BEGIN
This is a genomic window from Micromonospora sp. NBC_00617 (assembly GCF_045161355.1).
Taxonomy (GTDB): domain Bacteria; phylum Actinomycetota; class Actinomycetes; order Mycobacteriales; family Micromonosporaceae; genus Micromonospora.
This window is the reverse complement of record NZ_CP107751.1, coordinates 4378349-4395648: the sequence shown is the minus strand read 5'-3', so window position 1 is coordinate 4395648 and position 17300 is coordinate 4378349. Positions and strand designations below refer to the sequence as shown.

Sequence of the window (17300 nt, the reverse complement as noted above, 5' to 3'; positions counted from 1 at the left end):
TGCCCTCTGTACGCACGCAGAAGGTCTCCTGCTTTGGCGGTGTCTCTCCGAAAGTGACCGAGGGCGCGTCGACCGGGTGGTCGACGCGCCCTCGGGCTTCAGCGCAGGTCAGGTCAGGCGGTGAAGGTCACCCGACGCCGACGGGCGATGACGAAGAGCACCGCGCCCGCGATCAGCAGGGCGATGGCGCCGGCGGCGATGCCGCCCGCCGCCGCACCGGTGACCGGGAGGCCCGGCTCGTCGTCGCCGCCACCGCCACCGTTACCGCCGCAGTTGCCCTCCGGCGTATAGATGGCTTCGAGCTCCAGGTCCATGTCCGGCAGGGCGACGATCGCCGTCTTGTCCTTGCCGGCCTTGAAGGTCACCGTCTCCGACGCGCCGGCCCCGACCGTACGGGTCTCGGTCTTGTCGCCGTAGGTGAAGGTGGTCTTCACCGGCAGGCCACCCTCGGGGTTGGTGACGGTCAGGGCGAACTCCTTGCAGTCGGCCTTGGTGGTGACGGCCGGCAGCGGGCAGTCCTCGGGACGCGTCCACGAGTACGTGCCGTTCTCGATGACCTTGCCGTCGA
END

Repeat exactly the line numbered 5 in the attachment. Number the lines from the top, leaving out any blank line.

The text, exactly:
TGCCCTCTGTACGCACGCAGAAGGTCTCCTGCTTTGGCGGTGTCTCTCCGAAAGTGACCGAGGGCGCGTCGACCGGGTGGTCGACGCGCCCTCGGGCTTCAGCGCAGGTCAGGTCAGGCGGTGAAGGTCACCCGACGCCGACGGGCGATGACGAAGAGCACCGCGCCCGCGATCAGCAGGGCGATGGCGCCGGCGGCGATGCCGCCCGCCGCCGCACCGGTGACCGGGAGGCCCGGCTCGTCGTCGCCGCCACCGCCACCGTTACCGCCGCAGTTGCCCTCCGGCGTATAGATGGCTTCGAGCTCCAGGTCCATGTCCGGCAGGGCGACGATCGCCGTCTTGTCCTTGCCGGCCTTGAAGGTCACCGTCTCCGACGCGCCGGCCCCGACCGTACGGGTCTCGGTCTTGTCGCCGTAGGTGAAGGTGGTCTTCACCGGCAGGCCACCCTCGGGGTTGGTGACGGTCAGGGCGAACTCCTTGCAGTCGGCCTTGGTGGTGACGGCCGGCAGCGGGCAGTCCTCGGGACGCGTCCACGAGTACGTGCCGTTCTCGATGACCTTGCCGTCGA